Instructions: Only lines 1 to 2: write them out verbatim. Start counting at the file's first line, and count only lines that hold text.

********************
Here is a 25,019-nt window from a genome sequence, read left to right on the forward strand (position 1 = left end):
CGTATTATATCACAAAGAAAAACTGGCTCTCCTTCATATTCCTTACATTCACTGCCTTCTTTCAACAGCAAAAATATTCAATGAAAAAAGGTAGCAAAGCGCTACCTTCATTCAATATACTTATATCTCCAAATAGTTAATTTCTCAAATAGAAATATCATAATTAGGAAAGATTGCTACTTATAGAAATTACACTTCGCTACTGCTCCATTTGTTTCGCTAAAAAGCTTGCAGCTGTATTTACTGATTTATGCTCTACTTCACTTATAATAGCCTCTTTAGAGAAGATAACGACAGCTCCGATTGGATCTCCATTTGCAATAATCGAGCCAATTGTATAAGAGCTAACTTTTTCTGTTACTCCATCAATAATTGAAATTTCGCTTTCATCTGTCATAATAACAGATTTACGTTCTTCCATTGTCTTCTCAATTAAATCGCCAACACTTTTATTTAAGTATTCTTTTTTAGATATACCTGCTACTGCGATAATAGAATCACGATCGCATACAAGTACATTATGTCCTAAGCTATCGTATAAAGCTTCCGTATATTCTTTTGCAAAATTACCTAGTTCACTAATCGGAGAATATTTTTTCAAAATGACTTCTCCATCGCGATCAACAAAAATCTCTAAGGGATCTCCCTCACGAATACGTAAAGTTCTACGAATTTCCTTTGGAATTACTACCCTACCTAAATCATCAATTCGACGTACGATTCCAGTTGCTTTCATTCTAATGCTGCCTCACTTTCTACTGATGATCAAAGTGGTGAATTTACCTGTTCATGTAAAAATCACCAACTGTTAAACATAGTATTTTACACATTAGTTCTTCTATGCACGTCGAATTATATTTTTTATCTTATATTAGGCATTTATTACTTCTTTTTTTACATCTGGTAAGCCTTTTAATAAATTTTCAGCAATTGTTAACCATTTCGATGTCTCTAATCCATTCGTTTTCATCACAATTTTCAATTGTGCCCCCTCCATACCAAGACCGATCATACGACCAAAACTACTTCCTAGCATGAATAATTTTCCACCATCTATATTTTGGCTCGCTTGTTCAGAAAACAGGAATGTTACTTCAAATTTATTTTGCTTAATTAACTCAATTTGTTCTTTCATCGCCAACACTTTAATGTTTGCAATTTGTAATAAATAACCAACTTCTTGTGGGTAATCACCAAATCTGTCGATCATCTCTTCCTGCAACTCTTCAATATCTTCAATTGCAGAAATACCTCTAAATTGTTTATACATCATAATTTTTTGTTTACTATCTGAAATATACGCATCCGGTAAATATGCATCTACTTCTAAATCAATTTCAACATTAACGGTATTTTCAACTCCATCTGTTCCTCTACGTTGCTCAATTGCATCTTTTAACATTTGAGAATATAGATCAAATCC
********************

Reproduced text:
Here is a 25,019-nt window from a genome sequence, read left to right on the forward strand (position 1 = left end):
CGTATTATATCACAAAGAAAAACTGGCTCTCCTTCATATTCCTTACATTCACTGCCTTCTTTCAACAGCAAAAATATTCAATGAAAAAAGGTAGCAAAGCGCTACCTTCATTCAATATACTTATATCTCCAAATAGTTAATTTCTCAAATAGAAATATCATAATTAGGAAAGATTGCTACTTATAGAAATTACACTTCGCTACTGCTCCATTTGTTTCGCTAAAAAGCTTGCAGCTGTATTTACTGATTTATGCTCTACTTCACTTATAATAGCCTCTTTAGAGAAGATAACGACAGCTCCGATTGGATCTCCATTTGCAATAATCGAGCCAATTGTATAAGAGCTAACTTTTTCTGTTACTCCATCAATAATTGAAATTTCGCTTTCATCTGTCATAATAACAGATTTACGTTCTTCCATTGTCTTCTCAATTAAATCGCCAACACTTTTATTTAAGTATTCTTTTTTAGATATACCTGCTACTGCGATAATAGAATCACGATCGCATACAAGTACATTATGTCCTAAGCTATCGTATAAAGCTTCCGTATATTCTTTTGCAAAATTACCTAGTTCACTAATCGGAGAATATTTTTTCAAAATGACTTCTCCATCGCGATCAACAAAAATCTCTAAGGGATCTCCCTCACGAATACGTAAAGTTCTACGAATTTCCTTTGGAATTACTACCCTACCTAAATCATCAATTCGACGTACGATTCCAGTTGCTTTCATTCTAATGCTGCCTCACTTTCTACTGATGATCAAAGTGGTGAATTTACCTGTTCATGTAAAAATCACCAACTGTTAAACATAGTATTTTACACATTAGTTCTTCTATGCACGTCGAATTATATTTTTTATCTTATATTAGGCATTTATTACTTCTTTTTTTACATCTGGTAAGCCTTTTAATAAATTTTCAGCAATTGTTAACCATTTCGATGTCTCTAATCCATTCGTTTTCATCACAATTTTCAATTGTGCCCCCTCCATACCAAGACCGATCATACGACCAAAACTACTTCCTAGCATGAATAATTTTCCACCATCTATATTTTGGCTCGCTTGTTCAGAAAACAGGAATGTTACTTCAAATTTATTTTGCTTAATTAACTCAATTTGTTCTTTCATCGCCAACACTTTAATGTTTGCAATTTGTAATAAATAACCAACTTCTTGTGGGTAATCACCAAATCTGTCGATCATCTCTTCCTGCAACTCTTCAATATCTTCAATTGCAGAAATACCTCTAAATTGTTTATACATCATAATTTTTTGTTTACTATCTGAAATATACGCATCCGGTAAATATGCATCTACTTCTAAATCAATTTCAACATTAACGGTATTTTCAACTCCATCTGTTCCTCTACGTTGCTCAATTGCATCTTTTAACATTTGAGAATATAGATCAAATCC